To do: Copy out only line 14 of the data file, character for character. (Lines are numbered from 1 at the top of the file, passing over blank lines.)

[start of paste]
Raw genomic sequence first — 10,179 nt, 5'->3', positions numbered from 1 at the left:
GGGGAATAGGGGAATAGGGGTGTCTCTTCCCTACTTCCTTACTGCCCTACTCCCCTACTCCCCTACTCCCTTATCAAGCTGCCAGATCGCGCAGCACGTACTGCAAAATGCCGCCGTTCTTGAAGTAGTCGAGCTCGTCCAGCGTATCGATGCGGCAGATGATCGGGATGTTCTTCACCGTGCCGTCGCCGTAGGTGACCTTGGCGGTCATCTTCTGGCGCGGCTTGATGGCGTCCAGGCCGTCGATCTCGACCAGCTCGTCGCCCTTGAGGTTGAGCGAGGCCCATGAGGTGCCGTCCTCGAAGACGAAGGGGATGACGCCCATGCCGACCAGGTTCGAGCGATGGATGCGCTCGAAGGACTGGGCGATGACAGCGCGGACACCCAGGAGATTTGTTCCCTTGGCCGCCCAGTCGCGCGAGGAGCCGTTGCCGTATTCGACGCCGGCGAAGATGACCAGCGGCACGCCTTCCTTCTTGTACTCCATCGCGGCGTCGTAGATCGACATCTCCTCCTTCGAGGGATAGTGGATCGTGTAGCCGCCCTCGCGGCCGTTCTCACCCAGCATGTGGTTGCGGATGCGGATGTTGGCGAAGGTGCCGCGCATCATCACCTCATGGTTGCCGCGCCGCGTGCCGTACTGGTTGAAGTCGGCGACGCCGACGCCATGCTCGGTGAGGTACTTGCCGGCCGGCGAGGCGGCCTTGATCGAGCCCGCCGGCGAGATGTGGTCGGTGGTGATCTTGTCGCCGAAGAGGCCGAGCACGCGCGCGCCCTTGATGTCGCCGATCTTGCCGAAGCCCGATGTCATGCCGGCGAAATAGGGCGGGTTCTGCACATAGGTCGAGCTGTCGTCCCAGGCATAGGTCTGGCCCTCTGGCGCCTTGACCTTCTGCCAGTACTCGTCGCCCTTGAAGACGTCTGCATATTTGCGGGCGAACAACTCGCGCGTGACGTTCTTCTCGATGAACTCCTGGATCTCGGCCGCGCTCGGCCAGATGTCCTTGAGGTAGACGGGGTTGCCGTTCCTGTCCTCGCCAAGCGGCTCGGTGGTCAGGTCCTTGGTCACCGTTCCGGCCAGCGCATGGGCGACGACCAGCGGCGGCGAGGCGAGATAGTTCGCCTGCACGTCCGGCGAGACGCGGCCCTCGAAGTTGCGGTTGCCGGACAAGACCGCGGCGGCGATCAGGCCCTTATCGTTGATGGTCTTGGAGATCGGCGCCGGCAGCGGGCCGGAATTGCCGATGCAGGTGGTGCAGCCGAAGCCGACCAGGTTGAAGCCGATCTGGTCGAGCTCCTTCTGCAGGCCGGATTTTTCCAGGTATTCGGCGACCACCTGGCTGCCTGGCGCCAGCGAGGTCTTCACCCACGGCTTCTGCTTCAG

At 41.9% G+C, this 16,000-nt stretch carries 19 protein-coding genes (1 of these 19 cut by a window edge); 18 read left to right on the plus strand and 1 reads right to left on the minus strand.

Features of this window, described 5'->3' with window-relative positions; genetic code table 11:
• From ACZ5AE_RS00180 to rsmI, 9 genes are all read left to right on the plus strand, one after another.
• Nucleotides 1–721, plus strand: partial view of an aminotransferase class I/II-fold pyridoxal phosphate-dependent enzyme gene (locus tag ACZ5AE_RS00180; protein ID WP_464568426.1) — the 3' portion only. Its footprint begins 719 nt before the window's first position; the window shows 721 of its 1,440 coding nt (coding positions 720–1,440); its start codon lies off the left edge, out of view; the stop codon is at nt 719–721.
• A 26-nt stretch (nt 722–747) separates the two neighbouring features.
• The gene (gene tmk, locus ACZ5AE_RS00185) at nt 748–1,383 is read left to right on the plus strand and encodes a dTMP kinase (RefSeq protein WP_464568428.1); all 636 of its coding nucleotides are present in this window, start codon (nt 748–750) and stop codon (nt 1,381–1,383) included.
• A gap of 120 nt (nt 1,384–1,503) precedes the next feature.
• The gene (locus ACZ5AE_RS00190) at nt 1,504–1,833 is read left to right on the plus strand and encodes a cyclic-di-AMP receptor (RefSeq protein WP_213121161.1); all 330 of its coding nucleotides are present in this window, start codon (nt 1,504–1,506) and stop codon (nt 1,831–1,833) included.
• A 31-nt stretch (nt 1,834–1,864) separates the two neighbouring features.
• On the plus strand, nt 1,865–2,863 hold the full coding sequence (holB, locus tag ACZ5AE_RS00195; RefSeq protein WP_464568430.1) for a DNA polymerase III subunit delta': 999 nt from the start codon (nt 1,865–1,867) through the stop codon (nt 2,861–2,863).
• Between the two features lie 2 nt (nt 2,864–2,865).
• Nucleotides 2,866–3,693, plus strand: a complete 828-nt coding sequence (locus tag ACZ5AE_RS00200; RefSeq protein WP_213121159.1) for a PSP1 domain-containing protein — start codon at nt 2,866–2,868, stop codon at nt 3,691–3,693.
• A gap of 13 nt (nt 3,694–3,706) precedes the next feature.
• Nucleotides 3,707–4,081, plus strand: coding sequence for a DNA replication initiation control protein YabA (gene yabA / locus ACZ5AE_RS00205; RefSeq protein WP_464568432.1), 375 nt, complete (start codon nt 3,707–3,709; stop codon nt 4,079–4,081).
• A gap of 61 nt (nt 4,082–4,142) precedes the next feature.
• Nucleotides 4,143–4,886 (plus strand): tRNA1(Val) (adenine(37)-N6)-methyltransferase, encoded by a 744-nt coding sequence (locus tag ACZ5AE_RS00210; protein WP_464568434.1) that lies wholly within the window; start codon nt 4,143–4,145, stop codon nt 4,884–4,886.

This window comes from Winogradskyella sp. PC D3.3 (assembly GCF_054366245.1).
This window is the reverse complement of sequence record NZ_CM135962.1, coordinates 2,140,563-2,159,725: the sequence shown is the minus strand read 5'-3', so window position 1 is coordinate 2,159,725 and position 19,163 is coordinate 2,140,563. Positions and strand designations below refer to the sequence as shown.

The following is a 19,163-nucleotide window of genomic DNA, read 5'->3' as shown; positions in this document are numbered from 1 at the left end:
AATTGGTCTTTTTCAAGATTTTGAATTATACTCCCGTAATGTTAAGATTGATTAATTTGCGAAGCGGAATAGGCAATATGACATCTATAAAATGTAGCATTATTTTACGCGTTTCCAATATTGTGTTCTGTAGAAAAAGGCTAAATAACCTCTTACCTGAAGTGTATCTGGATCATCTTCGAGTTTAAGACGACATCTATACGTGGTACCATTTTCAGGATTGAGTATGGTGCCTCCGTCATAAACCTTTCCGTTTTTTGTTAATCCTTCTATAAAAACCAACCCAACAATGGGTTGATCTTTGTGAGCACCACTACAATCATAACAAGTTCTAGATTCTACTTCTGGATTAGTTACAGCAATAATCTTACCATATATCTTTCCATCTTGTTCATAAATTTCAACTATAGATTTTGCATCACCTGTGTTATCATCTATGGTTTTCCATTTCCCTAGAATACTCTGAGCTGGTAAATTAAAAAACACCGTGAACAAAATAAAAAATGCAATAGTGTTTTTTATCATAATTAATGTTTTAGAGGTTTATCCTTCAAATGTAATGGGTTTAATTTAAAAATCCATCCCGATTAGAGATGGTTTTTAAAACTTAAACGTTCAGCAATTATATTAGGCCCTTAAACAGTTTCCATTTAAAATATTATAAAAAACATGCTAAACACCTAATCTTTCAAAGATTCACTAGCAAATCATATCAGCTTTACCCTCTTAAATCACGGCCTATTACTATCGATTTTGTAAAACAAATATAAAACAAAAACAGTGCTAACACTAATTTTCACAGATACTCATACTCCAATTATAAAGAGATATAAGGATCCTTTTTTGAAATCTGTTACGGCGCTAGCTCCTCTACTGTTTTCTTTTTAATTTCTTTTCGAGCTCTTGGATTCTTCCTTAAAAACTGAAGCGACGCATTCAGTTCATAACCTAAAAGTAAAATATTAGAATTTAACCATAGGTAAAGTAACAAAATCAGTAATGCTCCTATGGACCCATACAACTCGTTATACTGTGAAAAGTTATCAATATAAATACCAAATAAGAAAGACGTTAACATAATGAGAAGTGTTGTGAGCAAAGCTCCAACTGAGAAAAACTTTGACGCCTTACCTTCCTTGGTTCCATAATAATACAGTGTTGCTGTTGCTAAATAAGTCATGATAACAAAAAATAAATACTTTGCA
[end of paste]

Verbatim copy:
• Nucleotides 2,866–3,693, plus strand: a complete 828-nt coding sequence (locus tag ACZ5AE_RS00200; RefSeq protein WP_213121159.1) for a PSP1 domain-containing protein — start codon at nt 2,866–2,868, stop codon at nt 3,691–3,693.